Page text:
October 23, 2011
DAVID FRUM: It's Time We Republicans Finally Admitted That Paul Krugman Has Been Right

Few economists have been more correct about the economic crisis of the last several years than the proudly liberal Paul Krugman.

Krugman spotted the “liquidity trap” early on (since the problem with the economy was too much debt, cutting rates and creating easier money would not get us out of it).

Krugman shot down the hyperventilation about a coming hyper-inflation, arguing that the global labor glut would prevent easy credit from inflating wages.  

Krugman quickly pronounced the Obama Administration’s stimulus as far too small and said it would not get the job done. 

Krugman scoffed at the idea that interest rates were about to skyrocket as our creditors decided en masse that we were so fiscally irresponsible that they couldn’t possibly lend us any more money.

He has been right on all counts.

Recently, Krugman has denounced the “austerity” push of the GOP, arguing that tackling our debt and deficit problem right now with spending cuts is the worst move we can make. Such cuts, Krugman argues, will put more people out of work and shrink the economy. And this, in turn, will increase, not decrease, the deficit.

Krugman thinks we should tackle the debt and deficit problem later, when the economy is on more solid footing. He points to record-low interest rates as a sign that the world is still willing to lend us as much money as we want, practically for nothing. And he argues that, instead of cutting back, we should be using that money to build infrastructure, strengthen the economy, and put more Americans back to work.

And some Republicans, it seems, are starting to notice.

A couple of months back, Republican commentator David Frum made a startling observation:

Imagine, if you will, someone who read only the Wall Street Journal editorial page between 2000 and 2011, and someone in the same period who read only the collected columns of Paul Krugman. Which reader would have been better informed about the realities of the current economic crisis? The answer, I think, should give us pause. Can it be that our enemies were right?

Will Frum be ostracized for that remark?  After all, Paul Krugman is supposed to be Public Enemy No. 1.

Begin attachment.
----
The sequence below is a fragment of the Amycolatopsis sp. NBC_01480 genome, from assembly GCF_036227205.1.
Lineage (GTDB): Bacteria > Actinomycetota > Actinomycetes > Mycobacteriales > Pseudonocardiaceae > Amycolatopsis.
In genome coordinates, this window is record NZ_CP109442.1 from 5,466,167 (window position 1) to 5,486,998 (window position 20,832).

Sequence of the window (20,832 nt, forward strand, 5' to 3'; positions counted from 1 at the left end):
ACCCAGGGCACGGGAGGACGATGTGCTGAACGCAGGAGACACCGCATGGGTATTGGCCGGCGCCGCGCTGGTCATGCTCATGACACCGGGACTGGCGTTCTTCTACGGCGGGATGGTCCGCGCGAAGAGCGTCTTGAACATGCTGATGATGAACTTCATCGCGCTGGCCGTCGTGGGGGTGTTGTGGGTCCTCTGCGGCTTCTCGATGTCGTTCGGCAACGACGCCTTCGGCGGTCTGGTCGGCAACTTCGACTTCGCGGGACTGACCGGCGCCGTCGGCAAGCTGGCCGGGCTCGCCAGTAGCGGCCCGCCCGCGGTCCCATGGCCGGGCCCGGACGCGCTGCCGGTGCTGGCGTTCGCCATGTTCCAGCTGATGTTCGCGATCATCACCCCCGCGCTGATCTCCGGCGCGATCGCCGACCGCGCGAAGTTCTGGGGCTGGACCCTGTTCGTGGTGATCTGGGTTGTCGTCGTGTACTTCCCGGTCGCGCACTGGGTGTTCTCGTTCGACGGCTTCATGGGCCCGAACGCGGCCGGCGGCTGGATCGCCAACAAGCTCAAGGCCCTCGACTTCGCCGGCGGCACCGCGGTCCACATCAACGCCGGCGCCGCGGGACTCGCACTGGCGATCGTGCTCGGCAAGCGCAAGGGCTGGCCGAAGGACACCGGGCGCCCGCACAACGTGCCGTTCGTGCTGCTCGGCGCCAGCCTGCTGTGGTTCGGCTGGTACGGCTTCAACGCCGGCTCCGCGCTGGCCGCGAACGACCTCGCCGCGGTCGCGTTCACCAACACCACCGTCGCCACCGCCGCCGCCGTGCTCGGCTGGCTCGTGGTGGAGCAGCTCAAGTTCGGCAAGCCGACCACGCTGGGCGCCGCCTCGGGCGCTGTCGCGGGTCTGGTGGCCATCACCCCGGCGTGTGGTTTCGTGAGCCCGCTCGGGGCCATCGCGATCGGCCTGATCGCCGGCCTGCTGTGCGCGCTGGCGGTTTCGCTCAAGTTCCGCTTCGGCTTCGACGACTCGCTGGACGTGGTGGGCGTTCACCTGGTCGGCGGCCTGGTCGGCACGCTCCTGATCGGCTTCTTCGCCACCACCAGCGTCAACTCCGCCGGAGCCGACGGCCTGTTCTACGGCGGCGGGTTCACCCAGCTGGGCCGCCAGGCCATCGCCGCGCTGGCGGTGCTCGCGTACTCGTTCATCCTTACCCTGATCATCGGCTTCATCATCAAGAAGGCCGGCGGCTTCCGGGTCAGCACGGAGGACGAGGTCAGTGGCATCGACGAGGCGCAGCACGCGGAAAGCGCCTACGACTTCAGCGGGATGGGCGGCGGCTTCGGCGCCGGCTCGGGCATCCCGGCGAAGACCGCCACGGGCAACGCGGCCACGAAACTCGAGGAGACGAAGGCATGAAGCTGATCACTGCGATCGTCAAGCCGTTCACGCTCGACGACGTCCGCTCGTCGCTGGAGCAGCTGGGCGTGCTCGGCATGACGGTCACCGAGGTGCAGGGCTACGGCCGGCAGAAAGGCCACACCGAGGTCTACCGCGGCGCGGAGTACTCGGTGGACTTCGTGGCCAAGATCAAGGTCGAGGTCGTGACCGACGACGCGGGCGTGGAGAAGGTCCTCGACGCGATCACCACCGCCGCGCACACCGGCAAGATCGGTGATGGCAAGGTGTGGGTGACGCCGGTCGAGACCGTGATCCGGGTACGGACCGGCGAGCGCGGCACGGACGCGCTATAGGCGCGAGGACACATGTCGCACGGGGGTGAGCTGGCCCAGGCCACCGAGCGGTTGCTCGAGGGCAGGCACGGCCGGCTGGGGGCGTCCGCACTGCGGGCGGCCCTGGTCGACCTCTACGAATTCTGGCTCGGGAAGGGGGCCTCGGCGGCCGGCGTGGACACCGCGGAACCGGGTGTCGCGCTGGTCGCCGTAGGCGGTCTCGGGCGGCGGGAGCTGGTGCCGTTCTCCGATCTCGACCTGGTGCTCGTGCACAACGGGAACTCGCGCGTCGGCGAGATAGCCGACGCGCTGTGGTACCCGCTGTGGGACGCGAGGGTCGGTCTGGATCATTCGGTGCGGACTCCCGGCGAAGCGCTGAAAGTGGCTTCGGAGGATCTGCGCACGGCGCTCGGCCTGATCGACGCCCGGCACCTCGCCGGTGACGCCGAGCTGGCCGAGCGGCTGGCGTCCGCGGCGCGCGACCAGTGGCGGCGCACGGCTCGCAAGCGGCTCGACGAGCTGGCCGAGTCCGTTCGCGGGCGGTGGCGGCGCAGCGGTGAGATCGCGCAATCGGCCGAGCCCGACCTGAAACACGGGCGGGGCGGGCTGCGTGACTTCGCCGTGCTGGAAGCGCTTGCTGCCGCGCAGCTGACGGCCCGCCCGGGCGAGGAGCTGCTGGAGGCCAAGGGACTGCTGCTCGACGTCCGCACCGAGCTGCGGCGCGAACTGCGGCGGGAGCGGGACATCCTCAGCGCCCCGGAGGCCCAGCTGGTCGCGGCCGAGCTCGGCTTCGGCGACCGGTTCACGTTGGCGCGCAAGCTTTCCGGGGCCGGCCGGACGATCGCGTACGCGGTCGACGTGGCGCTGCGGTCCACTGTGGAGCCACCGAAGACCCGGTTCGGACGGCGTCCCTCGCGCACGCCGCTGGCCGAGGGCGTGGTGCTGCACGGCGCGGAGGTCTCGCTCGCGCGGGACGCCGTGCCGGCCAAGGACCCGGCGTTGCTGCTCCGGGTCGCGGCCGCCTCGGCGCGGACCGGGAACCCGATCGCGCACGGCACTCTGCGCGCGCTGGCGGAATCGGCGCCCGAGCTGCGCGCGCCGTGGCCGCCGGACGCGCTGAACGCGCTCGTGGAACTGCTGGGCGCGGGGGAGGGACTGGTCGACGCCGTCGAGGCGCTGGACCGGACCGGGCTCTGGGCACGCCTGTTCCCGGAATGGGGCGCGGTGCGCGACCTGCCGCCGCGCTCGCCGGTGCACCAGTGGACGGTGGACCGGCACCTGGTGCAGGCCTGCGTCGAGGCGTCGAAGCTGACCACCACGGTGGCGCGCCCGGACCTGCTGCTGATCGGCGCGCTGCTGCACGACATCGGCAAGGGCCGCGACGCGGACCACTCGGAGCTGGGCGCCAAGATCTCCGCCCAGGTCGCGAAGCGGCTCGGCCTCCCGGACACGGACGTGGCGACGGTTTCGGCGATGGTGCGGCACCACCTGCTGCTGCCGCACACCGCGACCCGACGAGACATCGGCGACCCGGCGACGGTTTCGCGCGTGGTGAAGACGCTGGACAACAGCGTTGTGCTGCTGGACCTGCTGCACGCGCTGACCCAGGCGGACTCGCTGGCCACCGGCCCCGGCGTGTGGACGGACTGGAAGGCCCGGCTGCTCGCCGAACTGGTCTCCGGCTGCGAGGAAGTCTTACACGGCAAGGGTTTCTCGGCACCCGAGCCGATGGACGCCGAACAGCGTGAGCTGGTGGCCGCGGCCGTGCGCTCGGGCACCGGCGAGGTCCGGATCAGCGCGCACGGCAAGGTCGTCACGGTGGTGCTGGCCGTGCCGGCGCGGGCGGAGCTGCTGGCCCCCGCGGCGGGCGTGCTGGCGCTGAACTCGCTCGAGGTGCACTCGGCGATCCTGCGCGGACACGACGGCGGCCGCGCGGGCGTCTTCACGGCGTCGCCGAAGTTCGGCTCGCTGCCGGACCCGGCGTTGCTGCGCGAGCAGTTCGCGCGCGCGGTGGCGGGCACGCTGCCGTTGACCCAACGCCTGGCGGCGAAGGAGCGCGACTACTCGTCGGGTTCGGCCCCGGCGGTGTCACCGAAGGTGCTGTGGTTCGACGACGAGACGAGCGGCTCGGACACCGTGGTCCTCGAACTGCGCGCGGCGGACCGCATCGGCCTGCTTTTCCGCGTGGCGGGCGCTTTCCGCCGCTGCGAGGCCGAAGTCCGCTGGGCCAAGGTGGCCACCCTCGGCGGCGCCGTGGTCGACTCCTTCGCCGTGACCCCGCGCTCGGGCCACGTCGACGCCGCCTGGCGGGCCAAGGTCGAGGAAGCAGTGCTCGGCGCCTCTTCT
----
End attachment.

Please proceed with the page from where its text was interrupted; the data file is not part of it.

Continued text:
Or will more Republicans begin to agree that, although government spending does indeed need to be cut eventually, and the debt problem does need to be addressed, suddenly chopping, say, $1 trillion of government spending next year is not the best way to get ourselves out of this mess?

(Source: sarahlee310)

August 4, 2011
David Frum: "Could It Be That Our Enemies Were Right?"

In February 1982, Susan Sontag made a fierce challenge to a left-wing audience gathered at New York’s Town Hall:

Imagine, if you will, someone who read only the Reader’s Digest between 1950 and 1970, and someone in the same period who read only The Nation or The New Statesman. Which reader would have been better informed about the realities of Communism? The answer, I think, should give us pause. Can it be that our enemies were right?

Posing that question won Sontag only boos from an audience that the New York Times described as “startled.” Yet the question has only gained power over the intervening years. It contributed to the rise of a healthier, more realistic left much less tempted to make excuses for “progressive” dictatorships than the left of the last generation. If Hugo Chavez has any defenders on the contemporary American left, I haven’t heard of them.

Think of Susan Sontag as you absorb the horrifying revised estimates of the collapse of 2008 from the Commerce Department. Two years ago, Commerce estimated the decline of the US economy at -0.5% in the third quarter of 2008 and -3.8% in the fourth quarter. It now puts the damage at -3.7% and -8.9%: Great Depression territory.

Those estimates make intuitive sense as we assess the real-world effect of the crisis: the jobs lost, the homes foreclosed, the retirements shattered. When people tell me that I’ve changed my mind too much about too many things over the past four years, I can only point to the devastation wrought by this crisis and wonder: How closed must your thinking be if it isn’t affected by a disaster of such magnitude? And in fact, almost all of our thinking has been somehow affected: hence the drift of so many conservatives away from what used to be the mainstream market-oriented Washington Consensus toward Austrian economics and Ron Paul style hard-money libertarianism. The ground they and I used to occupy stands increasingly empty.

If I can’t follow where most of my friends have gone, it is because I keep hearing Susan Sontag’s question in my ears. Or rather, a revised and updated version of that question:

Imagine, if you will, someone who read only the Wall Street Journal editorial page between 2000 and 2011, and someone in the same period who read only the collected columns of Paul Krugman. Which reader would have been better informed about the realities of the current economic crisis? The answer, I think, should give us pause. Can it be that our enemies were right?

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